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Summer special

A girl walks home alone at night

by Eva-Maria Verfürth

In brief

The vampire haunts Bad City at night.

The vampire haunts Bad City at night.

Everything that is illegal in Iran is okay in this movie: substance abuse, western music, prostitution and even a woman being outdoors alone at night. She is actually a chador-wearing vampire on a skate board. Director Ana Lily Amirpour, who belongs to the Iranian community in the USA, has turned everything that marks contemporary Iran upside down. She was free to do so because her “first Iranian vampire movie” was produced in the USA.

Anyone who has seen this film will remember the image of the lead character gliding through the streets of “Bad City”. Wrapped in her chador, a huge veil, the young hipster vampire spends the pitch-black night roaming the town.

This unusual setting has attracted film critics’ attention. The chador is the crucial symbol. It is the politically correct way for women to dress in public in Iran today: a black piece of cloth that is designed to hide the female body entirely. The film was artfully shot in black and white, does not need many words, but relies heavily on music and impressive images.

The screenplay is located in an imaginary Iranian town called Bad City. It is crime ridden. Among the people who live here are Arash, his drug-addicted father and a mysterious young woman. She loves to dance to Farsi pop songs and electronic music at home and turns into a vampire at night, going out to hunt town residents and drink their blood. Arash meets her, but he is not bitten. Slowly at first, a love story begins.

“A girl walks home alone at night” was produced in Farsi, and most roles are played by Iranian actors. The film was shot in California, however, and the music reminds one of American western movies. The scenery is not reminiscent of Iran at all. Amirpour is the daughter of Iranian parents, but has never lived in Iran. She has never said her work has a political message.

The movie is a piece of art, and a thought provoking one. Its bewildering mix of pictures and tunes from different cultures challenges conventional ways of seeing things. In Europe and North America, Muslim scarves have become a matter of controversy, and in Iran, the chador symbolises women’s suppression, but Amirpour deprives it of all these weighty implications and turns it into what it really is: a black piece of cloth that might serve a vampire perfectly well.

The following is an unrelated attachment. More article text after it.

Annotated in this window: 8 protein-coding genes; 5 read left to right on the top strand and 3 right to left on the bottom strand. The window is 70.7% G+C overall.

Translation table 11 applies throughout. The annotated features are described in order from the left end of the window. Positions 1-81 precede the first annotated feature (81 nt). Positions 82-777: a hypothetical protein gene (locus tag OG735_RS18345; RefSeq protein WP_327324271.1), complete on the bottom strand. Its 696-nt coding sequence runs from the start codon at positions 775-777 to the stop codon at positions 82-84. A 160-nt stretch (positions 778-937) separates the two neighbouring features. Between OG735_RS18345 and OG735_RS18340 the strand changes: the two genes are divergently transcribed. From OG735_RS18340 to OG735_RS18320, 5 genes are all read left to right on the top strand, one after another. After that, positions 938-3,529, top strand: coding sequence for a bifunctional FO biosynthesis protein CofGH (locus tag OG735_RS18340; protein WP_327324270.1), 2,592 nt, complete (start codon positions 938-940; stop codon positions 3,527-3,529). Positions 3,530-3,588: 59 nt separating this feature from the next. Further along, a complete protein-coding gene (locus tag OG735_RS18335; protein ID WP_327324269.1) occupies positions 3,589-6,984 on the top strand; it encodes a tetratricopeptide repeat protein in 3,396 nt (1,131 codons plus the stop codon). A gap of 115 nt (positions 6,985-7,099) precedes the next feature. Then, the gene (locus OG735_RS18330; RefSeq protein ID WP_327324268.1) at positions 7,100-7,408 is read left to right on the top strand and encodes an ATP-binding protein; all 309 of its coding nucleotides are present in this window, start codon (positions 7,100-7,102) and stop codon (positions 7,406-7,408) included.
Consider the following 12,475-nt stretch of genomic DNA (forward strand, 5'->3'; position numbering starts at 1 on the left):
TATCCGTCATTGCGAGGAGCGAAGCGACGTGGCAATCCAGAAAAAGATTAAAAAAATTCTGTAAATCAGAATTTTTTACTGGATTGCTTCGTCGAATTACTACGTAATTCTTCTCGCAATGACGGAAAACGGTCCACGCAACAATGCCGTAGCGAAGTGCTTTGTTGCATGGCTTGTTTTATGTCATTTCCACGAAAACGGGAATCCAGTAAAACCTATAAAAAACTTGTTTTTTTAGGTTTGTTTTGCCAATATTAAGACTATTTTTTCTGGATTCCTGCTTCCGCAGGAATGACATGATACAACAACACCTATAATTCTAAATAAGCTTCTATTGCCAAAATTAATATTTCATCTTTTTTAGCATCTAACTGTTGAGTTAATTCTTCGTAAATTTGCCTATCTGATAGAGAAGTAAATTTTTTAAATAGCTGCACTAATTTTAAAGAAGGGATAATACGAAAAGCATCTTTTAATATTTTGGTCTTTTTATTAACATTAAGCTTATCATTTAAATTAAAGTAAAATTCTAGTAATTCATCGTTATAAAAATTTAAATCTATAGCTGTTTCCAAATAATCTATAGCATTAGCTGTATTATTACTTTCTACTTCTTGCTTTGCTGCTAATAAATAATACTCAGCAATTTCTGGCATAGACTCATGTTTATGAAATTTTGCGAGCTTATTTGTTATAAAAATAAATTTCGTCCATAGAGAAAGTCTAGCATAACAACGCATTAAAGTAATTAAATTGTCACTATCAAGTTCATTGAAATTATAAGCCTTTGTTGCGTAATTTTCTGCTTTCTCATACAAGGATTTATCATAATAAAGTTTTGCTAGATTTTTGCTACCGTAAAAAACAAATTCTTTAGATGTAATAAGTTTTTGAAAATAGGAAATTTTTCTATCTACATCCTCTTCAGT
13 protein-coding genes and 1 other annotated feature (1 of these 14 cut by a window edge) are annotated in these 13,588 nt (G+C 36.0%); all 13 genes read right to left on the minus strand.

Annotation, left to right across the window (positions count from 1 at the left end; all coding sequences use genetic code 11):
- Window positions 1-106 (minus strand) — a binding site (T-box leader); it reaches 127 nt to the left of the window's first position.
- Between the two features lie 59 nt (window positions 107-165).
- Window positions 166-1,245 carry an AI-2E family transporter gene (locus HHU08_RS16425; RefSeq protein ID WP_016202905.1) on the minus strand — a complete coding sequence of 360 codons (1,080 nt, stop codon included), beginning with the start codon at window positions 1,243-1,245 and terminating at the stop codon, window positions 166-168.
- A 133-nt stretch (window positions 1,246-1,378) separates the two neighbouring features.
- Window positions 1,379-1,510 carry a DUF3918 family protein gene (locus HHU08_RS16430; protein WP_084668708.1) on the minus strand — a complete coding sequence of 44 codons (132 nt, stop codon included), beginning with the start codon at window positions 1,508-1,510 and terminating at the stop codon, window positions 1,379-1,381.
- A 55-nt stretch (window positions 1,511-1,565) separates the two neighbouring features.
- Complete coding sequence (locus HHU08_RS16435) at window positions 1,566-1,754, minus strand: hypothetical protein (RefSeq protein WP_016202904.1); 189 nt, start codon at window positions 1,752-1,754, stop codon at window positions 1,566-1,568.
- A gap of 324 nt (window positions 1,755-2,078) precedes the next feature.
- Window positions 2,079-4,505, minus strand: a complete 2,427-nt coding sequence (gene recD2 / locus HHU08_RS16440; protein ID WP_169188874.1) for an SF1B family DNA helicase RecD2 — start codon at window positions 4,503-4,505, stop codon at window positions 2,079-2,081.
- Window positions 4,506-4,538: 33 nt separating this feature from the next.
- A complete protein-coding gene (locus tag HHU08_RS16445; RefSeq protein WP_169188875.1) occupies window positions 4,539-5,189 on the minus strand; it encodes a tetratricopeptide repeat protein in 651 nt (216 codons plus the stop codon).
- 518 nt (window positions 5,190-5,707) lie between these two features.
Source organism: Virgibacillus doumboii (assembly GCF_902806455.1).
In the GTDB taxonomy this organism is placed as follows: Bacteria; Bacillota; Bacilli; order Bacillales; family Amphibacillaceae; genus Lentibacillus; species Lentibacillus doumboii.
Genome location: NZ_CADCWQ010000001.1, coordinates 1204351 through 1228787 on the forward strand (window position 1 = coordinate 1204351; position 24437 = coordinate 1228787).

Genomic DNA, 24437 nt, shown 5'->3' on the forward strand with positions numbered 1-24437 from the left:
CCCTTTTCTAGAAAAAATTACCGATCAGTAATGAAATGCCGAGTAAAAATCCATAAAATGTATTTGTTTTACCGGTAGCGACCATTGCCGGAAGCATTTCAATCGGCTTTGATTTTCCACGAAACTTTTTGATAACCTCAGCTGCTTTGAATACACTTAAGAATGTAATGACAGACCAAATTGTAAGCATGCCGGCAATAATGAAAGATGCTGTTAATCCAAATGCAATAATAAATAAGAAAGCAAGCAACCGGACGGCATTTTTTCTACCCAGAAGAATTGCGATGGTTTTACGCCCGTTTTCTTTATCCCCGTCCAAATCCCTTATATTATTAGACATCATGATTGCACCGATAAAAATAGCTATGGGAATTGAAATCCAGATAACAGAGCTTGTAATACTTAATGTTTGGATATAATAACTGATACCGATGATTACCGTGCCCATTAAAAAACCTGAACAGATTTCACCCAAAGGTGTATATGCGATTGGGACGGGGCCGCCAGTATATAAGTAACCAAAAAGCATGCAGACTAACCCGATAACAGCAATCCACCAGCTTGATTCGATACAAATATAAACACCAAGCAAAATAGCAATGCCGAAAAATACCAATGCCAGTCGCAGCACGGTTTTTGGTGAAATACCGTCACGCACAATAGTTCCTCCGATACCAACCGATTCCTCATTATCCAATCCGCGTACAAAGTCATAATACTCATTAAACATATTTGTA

The reviews have been mixed. Some critics say the movie is politically relevant or feminist, while others consider it vacuous. It has been called the “first Iranian vampire western” and “western pop culture in Farsi”. Some speak of “great art”, while others deny it includes any innovative ideas. All these views make sense, which shows that the film is actually quite exciting.

The lack of an unambiguous political message is perhaps the movie’s strongest point. Directors who deal with Iran tend to focus on socio-political issues. Sheila Vand, who plays the vampire, has expressed frustration about Iranian actors in the US tending to only get roles that depict Iranians’ problems. Amirpour’s approach is different. Anyone so inclined will find political hints and feminist statements, while others can simply enjoy a good arthouse film.

The movie’s authenticity is probably related to its roots in the diaspora. Some viewers have complained that its Farsi is marked by American accents and ideas, but that might actually have been intended. In an interview, Amirpour confessed that it was not easy to write the screenplay in Farsi. The way she juxtaposes references to well-known movies is totally new, and seemingly inappropriate ways show that she is a great artist.

Anyone who is interested in an un­usual and unexpected expression of the Iranian diaspora’s life in the USA should watch “A girl walks home alone at night”. In interviews, Amirpour has hinted at identifying with the vampire herself. Her work reflects loneliness and uprootedness, but also a sense of feeling at home in western pop culture. Bad City stands for everything that is forbidden for women in Iran, and it is the place where the vampire girl finds love.


Film
A girl walks home alone at night, 2014, USA,
director: Ana Lily Amirpour

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